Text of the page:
COLUMBIA, Mo. - On Dec. 16, 2016, parts of mid-Missouri were caught off guard by an ice storm that was not in the forecast.
The storm presented a host of problems for drivers across Columbia, but Columbia Public School officials had an even bigger problem: how to get thousands of children home safely on roads that were slick enough to have already caused dozens of crashes across the county and stop traffic in its tracks.
The district opted out of an early dismissal because the timing of the storm was just late enough that officials couldn't have had their drivers ready before the earliest regular dismissal time of 2:30 p.m.
"It wasn't going to make a difference if we were to say early dismissal or not because the earliest we could make it happen is the same dismissal time," said CPS community relations director Michelle Baumstark.
Baumstark said even if they could have made an early dismissal, they try to avoid doing it in general because it creates additional safety concerns for the students.
"We are worried about road conditions and getting kids home safely," she said. "The worst outcome would be for them to arrive at home and be locked out of the house."
After the storm, the district regrouped and discussed everything that happened, including an incident involving a bus from Two Mile Prairie Elementary School that didn't get children home until the early hours of the morning. But in the end, Baumstark said with the timing, there wasn't anything the district could have done differently.
"I think we would all agree it was a long night but ultimately we were able to get all of our students home," she said. "You know what we would have changed? We would have changed that we would have known that the storm was going to take place."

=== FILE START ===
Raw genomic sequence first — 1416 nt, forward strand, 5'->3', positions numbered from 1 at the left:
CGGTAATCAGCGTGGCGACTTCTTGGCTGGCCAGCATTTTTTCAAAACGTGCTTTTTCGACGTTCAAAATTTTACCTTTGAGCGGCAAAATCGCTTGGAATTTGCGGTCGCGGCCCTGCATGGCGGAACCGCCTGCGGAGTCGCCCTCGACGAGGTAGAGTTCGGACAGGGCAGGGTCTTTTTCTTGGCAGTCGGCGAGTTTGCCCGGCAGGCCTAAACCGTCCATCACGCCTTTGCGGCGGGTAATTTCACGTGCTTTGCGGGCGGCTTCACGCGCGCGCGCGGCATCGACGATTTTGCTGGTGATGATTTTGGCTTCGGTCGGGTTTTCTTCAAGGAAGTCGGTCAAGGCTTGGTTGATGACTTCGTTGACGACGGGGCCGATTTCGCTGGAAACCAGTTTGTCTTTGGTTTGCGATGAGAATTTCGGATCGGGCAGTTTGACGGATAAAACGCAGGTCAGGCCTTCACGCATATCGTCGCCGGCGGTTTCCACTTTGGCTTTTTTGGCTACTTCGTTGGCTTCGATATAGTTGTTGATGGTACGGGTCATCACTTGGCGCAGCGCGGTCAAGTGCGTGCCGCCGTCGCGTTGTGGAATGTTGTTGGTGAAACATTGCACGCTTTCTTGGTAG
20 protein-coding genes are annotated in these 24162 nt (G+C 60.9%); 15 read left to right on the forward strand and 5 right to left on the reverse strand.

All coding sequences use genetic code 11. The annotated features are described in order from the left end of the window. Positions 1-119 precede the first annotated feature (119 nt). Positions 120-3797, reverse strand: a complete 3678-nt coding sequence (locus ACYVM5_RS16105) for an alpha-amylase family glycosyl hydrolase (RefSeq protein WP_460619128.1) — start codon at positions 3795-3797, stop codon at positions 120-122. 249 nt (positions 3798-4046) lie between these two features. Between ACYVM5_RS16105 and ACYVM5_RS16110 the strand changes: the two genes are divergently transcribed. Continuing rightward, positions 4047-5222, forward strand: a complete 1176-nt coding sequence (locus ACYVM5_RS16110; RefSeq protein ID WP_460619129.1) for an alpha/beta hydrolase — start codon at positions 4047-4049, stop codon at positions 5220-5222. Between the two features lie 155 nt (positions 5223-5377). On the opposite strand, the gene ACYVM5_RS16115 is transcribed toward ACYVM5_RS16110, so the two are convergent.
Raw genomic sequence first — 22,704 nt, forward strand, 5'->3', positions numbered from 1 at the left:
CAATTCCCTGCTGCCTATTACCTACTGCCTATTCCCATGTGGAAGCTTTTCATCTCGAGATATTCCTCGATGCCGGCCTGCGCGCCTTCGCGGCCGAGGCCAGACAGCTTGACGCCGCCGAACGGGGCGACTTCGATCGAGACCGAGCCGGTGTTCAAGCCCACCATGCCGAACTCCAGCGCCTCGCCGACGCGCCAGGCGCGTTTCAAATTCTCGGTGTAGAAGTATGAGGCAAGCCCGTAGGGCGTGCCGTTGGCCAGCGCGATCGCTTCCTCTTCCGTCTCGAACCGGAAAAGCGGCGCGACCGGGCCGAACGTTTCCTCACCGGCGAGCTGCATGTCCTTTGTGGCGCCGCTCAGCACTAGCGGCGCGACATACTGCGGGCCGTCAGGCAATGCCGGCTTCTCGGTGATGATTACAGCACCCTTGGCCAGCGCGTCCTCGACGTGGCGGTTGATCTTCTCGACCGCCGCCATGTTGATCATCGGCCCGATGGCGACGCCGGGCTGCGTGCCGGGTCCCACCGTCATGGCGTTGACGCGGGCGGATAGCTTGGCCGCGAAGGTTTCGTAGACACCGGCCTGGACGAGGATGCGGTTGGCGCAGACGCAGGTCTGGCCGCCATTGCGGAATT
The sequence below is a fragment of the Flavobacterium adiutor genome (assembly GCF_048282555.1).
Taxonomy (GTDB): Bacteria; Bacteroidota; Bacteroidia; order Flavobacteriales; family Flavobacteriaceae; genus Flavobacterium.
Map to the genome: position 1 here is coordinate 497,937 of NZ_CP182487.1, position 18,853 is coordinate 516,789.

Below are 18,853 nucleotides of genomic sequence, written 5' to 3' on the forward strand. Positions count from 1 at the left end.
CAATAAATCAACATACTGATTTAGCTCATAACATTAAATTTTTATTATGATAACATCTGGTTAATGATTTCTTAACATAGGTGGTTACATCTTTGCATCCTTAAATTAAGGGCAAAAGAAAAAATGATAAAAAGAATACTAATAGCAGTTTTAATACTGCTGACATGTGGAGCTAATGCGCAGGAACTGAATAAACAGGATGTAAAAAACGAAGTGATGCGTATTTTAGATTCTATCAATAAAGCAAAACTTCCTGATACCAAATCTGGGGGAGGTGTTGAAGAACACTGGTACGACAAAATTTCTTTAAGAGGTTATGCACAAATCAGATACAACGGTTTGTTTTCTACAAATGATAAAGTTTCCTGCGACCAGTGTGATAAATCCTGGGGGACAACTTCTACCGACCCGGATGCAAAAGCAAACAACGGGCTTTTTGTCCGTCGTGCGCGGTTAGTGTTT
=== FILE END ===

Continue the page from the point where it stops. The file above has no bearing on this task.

But Baumstark said the community came together to make creative decisions. Staff stayed late to be with students waiting for parents and employees who were licensed bus drivers stepped in and drove additional routes.
"For us, it was really important that we had such great support from first responders, road crews and our community to help us get those children home safely," she said.
But the district does have winter weather policies that it's able to follow when it has a forecast heads up.
Officials monitor several factors including the forecast in its decision for a delayed start, early dismissal or full day off.
"It isn't just based on forecast," said Baumstark.
They consider things like timing, the type of weather and the temperature at sunrise versus sunset. State law requires that six days tentatively are tacked on at the end of the school-year calendar law in case the school district needs to call a snow day. Any days that aren't used drop off.
The district also relies heavily on its messaging system to communicate with parents via text or a call. Baumstark recommends all families update their contact information so they can be in the know about how winter weather will affect their child's school day.
Baumstark said the system came in handy last year when the buses were not able to get to certain neighborhoods during the ice storm, and they had to text families there about alternate bus stops.
While everyone may not agree with the decisions they make, Baumstark said that in the end, the district will err on the side of safety in any winter weather incident.
"We will always make the decision based on what is safest for our students and staff," she said.
If a family does decide to keep their child home during inclement weather and their school is not closed, that absence is excused, per district policy.